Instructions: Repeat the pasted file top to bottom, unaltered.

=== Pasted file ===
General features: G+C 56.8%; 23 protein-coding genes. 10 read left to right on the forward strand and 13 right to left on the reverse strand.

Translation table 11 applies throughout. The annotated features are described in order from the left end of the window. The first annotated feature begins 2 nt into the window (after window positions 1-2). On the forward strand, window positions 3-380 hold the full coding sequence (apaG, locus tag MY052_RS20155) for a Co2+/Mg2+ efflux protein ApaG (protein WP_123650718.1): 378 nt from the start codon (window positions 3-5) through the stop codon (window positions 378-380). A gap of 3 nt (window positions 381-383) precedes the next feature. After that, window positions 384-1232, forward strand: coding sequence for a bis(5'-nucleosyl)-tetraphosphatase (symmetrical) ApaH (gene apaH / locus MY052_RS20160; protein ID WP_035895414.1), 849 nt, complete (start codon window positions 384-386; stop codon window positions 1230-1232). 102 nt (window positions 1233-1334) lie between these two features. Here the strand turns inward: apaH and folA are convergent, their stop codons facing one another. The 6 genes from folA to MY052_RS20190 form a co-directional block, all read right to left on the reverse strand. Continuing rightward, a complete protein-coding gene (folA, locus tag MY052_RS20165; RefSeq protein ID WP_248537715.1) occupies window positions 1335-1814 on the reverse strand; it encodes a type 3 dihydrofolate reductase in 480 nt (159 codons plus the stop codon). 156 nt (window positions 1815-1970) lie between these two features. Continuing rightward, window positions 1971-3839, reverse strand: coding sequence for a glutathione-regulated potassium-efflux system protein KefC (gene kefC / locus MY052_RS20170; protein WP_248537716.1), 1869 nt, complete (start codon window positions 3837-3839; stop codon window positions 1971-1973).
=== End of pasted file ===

General features: G+C 56.8%; 23 protein-coding genes. 10 read left to right on the forward strand and 13 right to left on the reverse strand.

Translation table 11 applies throughout. The annotated features are described in order from the left end of the window. The first annotated feature begins 2 nt into the window (after window positions 1-2). On the forward strand, window positions 3-380 hold the full coding sequence (apaG, locus tag MY052_RS20155) for a Co2+/Mg2+ efflux protein ApaG (protein WP_123650718.1): 378 nt from the start codon (window positions 3-5) through the stop codon (window positions 378-380). A gap of 3 nt (window positions 381-383) precedes the next feature. After that, window positions 384-1232, forward strand: coding sequence for a bis(5'-nucleosyl)-tetraphosphatase (symmetrical) ApaH (gene apaH / locus MY052_RS20160; protein ID WP_035895414.1), 849 nt, complete (start codon window positions 384-386; stop codon window positions 1230-1232). 102 nt (window positions 1233-1334) lie between these two features. Here the strand turns inward: apaH and folA are convergent, their stop codons facing one another. The 6 genes from folA to MY052_RS20190 form a co-directional block, all read right to left on the reverse strand. Continuing rightward, a complete protein-coding gene (folA, locus tag MY052_RS20165; RefSeq protein ID WP_248537715.1) occupies window positions 1335-1814 on the reverse strand; it encodes a type 3 dihydrofolate reductase in 480 nt (159 codons plus the stop codon). 156 nt (window positions 1815-1970) lie between these two features. Continuing rightward, window positions 1971-3839, reverse strand: coding sequence for a glutathione-regulated potassium-efflux system protein KefC (gene kefC / locus MY052_RS20170; protein WP_248537716.1), 1869 nt, complete (start codon window positions 3837-3839; stop codon window positions 1971-1973).